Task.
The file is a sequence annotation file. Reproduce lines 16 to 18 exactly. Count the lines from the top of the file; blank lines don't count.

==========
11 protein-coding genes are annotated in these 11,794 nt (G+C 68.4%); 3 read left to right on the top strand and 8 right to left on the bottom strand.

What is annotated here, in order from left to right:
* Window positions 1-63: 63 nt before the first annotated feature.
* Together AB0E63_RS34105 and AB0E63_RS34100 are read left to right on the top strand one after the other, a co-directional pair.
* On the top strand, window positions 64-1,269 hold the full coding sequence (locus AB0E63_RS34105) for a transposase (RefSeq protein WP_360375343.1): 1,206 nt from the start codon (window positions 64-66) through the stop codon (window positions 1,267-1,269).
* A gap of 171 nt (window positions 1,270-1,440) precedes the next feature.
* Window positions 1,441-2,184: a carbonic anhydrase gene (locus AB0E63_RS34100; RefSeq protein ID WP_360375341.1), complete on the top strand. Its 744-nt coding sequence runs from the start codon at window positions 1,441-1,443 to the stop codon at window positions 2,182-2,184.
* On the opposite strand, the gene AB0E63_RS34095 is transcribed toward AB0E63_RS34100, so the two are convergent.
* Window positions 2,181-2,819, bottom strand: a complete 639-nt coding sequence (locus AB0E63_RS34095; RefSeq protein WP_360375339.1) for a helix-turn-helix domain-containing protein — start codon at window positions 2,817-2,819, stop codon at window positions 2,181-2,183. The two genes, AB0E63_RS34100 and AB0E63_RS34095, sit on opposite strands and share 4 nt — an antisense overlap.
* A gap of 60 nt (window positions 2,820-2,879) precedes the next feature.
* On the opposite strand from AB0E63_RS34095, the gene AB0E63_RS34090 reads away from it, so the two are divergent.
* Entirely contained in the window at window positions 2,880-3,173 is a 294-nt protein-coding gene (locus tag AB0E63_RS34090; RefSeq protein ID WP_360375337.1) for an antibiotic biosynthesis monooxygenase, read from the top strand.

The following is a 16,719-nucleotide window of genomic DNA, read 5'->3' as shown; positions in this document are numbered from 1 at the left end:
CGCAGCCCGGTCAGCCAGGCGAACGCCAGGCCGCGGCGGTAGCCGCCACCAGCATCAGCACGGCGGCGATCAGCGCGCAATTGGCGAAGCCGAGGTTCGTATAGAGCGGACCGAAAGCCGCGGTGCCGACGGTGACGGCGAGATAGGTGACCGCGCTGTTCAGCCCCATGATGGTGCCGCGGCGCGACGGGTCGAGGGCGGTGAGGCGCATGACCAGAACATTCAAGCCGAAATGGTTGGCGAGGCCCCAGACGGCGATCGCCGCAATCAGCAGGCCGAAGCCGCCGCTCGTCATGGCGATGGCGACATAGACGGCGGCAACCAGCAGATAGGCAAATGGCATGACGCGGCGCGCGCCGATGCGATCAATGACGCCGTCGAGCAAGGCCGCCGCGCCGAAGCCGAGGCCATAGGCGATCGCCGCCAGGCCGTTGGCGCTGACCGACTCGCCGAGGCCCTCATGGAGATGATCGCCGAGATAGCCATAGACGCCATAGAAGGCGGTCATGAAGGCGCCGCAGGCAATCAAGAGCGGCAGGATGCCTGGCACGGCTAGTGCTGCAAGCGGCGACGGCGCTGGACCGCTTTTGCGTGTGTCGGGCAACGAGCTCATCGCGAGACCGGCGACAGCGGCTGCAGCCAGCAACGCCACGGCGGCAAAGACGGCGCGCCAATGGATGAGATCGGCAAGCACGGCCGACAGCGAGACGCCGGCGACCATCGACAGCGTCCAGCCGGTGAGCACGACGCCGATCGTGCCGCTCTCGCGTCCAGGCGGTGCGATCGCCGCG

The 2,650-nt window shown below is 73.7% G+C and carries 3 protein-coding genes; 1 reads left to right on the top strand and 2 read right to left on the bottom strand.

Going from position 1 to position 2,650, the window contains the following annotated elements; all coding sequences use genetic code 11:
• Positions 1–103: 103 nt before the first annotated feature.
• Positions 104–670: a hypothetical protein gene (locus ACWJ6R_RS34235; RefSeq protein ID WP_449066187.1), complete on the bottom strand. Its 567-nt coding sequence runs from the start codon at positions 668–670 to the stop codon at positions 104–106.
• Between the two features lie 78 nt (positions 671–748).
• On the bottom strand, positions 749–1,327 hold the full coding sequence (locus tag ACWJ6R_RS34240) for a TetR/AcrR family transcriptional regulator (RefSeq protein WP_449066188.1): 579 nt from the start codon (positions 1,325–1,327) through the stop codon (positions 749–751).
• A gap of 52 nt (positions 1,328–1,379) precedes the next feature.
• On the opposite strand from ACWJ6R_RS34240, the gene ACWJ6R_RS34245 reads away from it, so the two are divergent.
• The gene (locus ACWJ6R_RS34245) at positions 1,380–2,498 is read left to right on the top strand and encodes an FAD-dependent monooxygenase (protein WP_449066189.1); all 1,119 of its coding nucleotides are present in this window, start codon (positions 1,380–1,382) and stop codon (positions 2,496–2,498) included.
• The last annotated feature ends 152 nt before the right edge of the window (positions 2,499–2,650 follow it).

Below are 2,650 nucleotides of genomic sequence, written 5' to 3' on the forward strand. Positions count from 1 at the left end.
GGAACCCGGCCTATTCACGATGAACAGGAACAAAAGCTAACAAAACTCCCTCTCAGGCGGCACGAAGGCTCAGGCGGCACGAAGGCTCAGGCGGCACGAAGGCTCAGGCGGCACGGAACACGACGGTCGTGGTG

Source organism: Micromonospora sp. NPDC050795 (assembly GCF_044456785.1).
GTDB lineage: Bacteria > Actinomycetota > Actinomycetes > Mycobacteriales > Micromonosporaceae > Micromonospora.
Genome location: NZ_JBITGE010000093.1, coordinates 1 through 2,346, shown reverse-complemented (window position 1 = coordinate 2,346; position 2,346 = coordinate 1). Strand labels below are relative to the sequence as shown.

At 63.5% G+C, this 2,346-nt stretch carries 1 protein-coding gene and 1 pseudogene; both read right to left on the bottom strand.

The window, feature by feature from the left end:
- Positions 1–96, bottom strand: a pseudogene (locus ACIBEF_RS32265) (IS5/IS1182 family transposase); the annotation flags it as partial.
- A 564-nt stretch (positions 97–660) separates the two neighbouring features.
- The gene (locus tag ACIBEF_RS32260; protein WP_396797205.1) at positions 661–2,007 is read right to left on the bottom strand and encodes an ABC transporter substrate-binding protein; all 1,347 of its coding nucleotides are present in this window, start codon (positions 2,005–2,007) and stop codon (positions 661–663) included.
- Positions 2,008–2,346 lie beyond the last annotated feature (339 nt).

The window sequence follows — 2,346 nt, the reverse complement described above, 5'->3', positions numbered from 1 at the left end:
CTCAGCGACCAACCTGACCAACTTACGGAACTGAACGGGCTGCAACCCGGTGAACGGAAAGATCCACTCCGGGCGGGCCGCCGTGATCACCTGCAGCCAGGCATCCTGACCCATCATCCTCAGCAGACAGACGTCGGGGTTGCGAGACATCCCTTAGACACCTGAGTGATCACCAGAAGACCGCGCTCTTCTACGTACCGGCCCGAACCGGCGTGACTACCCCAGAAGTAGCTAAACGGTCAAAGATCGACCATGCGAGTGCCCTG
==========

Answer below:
Going from position 1 to position 2,650, the window contains the following annotated elements; all coding sequences use genetic code 11:
• Positions 1–103: 103 nt before the first annotated feature.
• Positions 104–670: a hypothetical protein gene (locus ACWJ6R_RS34235; RefSeq protein ID WP_449066187.1), complete on the bottom strand. Its 567-nt coding sequence runs from the start codon at positions 668–670 to the stop codon at positions 104–106.